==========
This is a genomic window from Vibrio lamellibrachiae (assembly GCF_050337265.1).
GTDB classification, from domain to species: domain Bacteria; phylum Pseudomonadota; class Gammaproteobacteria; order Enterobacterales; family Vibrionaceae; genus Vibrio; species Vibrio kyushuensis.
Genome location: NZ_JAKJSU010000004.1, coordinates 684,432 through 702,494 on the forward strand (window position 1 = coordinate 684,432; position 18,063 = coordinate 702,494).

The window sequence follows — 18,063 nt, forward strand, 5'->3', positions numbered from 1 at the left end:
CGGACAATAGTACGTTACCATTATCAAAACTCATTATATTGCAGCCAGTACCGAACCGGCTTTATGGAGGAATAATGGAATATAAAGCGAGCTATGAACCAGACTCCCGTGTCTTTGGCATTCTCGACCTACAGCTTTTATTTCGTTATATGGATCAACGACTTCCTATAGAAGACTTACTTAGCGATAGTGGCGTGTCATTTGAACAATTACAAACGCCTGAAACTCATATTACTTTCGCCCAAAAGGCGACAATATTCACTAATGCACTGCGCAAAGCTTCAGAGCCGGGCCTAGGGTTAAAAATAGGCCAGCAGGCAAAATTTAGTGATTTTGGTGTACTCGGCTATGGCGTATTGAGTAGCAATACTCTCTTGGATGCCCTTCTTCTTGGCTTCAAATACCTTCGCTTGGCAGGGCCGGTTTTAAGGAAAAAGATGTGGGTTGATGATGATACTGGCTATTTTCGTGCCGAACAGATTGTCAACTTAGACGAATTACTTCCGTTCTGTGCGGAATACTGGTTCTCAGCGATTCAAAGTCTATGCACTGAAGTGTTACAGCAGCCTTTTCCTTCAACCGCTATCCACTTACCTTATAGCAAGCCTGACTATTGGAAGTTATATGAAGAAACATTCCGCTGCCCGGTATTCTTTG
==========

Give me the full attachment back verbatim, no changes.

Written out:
This is a genomic window from Vibrio lamellibrachiae (assembly GCF_050337265.1).
GTDB classification, from domain to species: domain Bacteria; phylum Pseudomonadota; class Gammaproteobacteria; order Enterobacterales; family Vibrionaceae; genus Vibrio; species Vibrio kyushuensis.
Genome location: NZ_JAKJSU010000004.1, coordinates 684,432 through 702,494 on the forward strand (window position 1 = coordinate 684,432; position 18,063 = coordinate 702,494).

The window sequence follows — 18,063 nt, forward strand, 5'->3', positions numbered from 1 at the left end:
CGGACAATAGTACGTTACCATTATCAAAACTCATTATATTGCAGCCAGTACCGAACCGGCTTTATGGAGGAATAATGGAATATAAAGCGAGCTATGAACCAGACTCCCGTGTCTTTGGCATTCTCGACCTACAGCTTTTATTTCGTTATATGGATCAACGACTTCCTATAGAAGACTTACTTAGCGATAGTGGCGTGTCATTTGAACAATTACAAACGCCTGAAACTCATATTACTTTCGCCCAAAAGGCGACAATATTCACTAATGCACTGCGCAAAGCTTCAGAGCCGGGCCTAGGGTTAAAAATAGGCCAGCAGGCAAAATTTAGTGATTTTGGTGTACTCGGCTATGGCGTATTGAGTAGCAATACTCTCTTGGATGCCCTTCTTCTTGGCTTCAAATACCTTCGCTTGGCAGGGCCGGTTTTAAGGAAAAAGATGTGGGTTGATGATGATACTGGCTATTTTCGTGCCGAACAGATTGTCAACTTAGACGAATTACTTCCGTTCTGTGCGGAATACTGGTTCTCAGCGATTCAAAGTCTATGCACTGAAGTGTTACAGCAGCCTTTTCCTTCAACCGCTATCCACTTACCTTATAGCAAGCCTGACTATTGGAAGTTATATGAAGAAACATTCCGCTGCCCGGTATTCTTTG